The Borough High St. is continued to the south by Newington Causeway, which ends at the Elephant and Castle, a modernized tavern at the junction of six important roads, the chief centre in South London for tramways, omnibuses, and tubes. In Newington Butts, a little to the south, is the Metropolitan Tabernacle (6000 seats), the slightly smaller successor of the tabernacle (burned down in 1898) in which C. H. Spurgeon (1834-92) preached. From the Elephant and Castle Walworth Road runs to the south-east, passing the Southwark Central Library, in which is the interesting Cuming Museum of paintings and antiquities (open Monday & Friday 12-9, Saturday 10-9, Sunday 6-9). Here is also Oliver Twist's copper. 'In Browning St. (formerly York St.), a turning on the left (east), is the chapel in which Robert Browning was baptized in 1812, now the headquarters of the Browning Settlement, which has a collection of Browning relics.
Walworth Road is continued by Camberwell Road, which leads to Camberwell (population 267,235). From Camberwell Green, with its pleached limes, Church St. runs east past St. Giles', Church, on the outside of which are grotesque heads of noted modern statesmen. The east window was designed by Ruskin. Joseph Chamberlain (1836-1914) was born at 188 Camberwell Grove, the turning on the right before we reach St. Giles's. In Peckham Road, the continuation of Church St., is (No. 63; on the left) the SOUTH LONDON ART GALLERY. The gallery (open free daily, 3-10, Sunday 3-9; closed on Friday) contains a collection of prints by Honore Daumier, a cartoon by Ford Madox Brown, and a collection of porcelain, metal ware, and other antique objects of art. Robert Browning (1812-89) was born in Southampton St., the next turning on the left, but the house no longer exists. In Meeting House Lane, running north from Peckham High St., is the Meeting House (No. 180) used by William Penn before his incarceration in the Tower (1668).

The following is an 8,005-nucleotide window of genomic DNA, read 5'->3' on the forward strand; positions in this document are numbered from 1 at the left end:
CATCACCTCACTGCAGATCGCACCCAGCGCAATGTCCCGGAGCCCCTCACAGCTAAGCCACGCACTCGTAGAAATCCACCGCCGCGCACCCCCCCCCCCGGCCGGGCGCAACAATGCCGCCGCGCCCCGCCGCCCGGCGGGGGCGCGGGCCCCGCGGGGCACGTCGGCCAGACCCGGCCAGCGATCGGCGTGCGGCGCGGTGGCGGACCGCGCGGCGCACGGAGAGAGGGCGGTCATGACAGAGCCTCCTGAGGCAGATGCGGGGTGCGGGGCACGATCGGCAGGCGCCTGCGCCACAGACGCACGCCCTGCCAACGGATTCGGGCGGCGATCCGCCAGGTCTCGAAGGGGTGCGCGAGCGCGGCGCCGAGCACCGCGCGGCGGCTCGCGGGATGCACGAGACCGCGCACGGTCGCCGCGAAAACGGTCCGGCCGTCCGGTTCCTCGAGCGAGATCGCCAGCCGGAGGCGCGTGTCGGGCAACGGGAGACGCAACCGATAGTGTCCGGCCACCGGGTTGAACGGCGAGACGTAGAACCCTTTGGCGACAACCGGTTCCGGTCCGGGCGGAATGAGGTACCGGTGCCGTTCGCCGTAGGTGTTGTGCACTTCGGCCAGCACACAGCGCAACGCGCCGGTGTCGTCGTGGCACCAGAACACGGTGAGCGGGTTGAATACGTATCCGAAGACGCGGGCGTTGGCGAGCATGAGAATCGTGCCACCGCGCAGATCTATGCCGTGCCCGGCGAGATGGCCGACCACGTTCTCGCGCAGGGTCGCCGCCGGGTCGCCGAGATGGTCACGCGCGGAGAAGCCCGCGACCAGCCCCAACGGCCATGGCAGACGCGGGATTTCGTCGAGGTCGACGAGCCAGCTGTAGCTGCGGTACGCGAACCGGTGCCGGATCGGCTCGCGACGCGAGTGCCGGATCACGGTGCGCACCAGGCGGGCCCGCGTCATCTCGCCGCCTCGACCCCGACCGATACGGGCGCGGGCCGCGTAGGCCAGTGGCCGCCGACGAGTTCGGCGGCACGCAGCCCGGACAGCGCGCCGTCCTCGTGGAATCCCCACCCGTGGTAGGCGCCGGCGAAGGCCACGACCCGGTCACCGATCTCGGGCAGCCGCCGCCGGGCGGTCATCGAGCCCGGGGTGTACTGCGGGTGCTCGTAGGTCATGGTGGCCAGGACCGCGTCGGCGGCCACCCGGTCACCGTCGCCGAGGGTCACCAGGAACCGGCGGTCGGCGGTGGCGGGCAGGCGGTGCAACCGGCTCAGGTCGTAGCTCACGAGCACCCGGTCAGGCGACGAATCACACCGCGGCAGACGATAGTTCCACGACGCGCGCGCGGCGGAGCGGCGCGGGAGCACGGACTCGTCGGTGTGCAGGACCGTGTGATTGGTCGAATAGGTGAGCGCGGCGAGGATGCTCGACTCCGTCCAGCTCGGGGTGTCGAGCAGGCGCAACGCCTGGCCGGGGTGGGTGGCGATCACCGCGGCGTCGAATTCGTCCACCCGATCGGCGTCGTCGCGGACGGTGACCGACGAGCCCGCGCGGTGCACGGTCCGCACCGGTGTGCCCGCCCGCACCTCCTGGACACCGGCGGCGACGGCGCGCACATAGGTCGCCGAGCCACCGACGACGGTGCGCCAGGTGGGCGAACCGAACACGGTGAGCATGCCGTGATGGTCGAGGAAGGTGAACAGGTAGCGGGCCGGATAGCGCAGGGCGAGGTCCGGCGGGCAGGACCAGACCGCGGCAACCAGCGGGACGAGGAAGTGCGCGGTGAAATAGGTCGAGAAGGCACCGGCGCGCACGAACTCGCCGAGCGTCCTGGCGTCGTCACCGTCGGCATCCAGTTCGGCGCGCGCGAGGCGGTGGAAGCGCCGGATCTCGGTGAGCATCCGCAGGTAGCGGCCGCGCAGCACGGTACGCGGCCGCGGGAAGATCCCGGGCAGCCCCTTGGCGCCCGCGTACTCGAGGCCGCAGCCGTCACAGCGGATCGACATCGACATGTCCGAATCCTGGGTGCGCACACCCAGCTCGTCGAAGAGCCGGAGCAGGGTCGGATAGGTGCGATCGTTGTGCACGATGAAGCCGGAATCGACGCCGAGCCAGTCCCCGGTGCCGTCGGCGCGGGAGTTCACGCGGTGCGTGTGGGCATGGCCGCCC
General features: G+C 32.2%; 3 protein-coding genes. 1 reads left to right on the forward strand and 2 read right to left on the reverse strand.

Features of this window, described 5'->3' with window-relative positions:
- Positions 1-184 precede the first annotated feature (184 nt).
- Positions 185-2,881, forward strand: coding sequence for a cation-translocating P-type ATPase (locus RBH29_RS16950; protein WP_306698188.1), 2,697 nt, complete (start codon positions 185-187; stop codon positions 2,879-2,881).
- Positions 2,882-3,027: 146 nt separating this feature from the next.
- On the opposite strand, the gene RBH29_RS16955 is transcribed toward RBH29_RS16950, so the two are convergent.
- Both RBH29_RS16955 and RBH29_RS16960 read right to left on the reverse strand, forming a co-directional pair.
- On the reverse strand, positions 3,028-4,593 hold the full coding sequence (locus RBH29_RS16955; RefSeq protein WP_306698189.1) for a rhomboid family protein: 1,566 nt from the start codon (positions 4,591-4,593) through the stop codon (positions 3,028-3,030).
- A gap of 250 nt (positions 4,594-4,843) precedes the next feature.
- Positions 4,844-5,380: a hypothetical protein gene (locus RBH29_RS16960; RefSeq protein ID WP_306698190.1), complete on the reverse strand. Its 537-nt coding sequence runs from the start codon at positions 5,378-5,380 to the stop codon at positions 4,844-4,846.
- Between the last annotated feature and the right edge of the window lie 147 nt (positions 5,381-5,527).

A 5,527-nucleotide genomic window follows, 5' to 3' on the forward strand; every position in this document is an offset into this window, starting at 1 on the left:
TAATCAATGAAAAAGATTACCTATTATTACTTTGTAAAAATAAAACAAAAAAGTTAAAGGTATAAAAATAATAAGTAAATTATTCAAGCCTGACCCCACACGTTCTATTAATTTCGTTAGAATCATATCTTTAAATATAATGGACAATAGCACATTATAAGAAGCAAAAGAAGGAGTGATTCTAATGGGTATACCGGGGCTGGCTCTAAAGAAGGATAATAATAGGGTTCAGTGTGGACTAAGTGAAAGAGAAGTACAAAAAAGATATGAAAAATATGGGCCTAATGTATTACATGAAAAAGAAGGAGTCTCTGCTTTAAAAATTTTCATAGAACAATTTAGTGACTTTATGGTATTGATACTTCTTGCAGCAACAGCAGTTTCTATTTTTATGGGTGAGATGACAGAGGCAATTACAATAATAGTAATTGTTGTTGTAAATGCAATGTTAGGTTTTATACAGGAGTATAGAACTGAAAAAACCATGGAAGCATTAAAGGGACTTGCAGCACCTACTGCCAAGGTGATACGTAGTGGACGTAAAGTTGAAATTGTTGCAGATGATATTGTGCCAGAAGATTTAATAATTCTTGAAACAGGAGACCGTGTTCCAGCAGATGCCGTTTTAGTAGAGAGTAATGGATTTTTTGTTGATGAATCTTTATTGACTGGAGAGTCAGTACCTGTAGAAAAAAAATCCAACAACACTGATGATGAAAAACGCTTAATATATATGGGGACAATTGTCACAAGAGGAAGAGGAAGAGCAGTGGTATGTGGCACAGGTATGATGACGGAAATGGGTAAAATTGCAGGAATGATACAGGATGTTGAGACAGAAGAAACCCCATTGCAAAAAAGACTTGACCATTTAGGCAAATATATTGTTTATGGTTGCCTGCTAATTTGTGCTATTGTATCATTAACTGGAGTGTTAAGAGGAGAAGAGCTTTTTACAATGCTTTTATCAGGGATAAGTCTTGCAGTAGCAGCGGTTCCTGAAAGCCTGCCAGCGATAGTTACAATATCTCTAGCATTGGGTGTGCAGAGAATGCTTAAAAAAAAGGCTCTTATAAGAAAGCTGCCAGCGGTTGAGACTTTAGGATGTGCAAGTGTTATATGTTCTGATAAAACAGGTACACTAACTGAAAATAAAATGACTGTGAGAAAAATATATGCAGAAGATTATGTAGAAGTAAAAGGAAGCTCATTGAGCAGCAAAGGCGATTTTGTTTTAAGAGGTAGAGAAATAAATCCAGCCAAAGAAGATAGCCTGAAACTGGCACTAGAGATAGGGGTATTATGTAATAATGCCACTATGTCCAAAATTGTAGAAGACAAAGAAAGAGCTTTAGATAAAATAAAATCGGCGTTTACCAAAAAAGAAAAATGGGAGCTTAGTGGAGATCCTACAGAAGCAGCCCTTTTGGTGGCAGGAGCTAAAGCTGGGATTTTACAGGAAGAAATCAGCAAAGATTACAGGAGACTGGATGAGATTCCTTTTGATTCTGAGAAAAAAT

From Camberwell Green Denmark Hill runs south, passing King's College Hospital (775 beds), to Herne Hill. Ruskin Park (36 acres), on the right, beyond the hospital, commemorates in its name the long residence in this neighbourhood of John Ruskin: from 1823 to 1843 at No. 28 Herne Hill and from 1843 to 1871 at 163 Denmark Hill (now 'Ruskin Manor '), with the exception of a few years after his marriage in 1848, when he lived at 30 Herne Hill. Both the Herne Hill houses have disappeared. Close to Herne Hill Station is the attractive Brockwell Park (127 acres), with its fine old garden.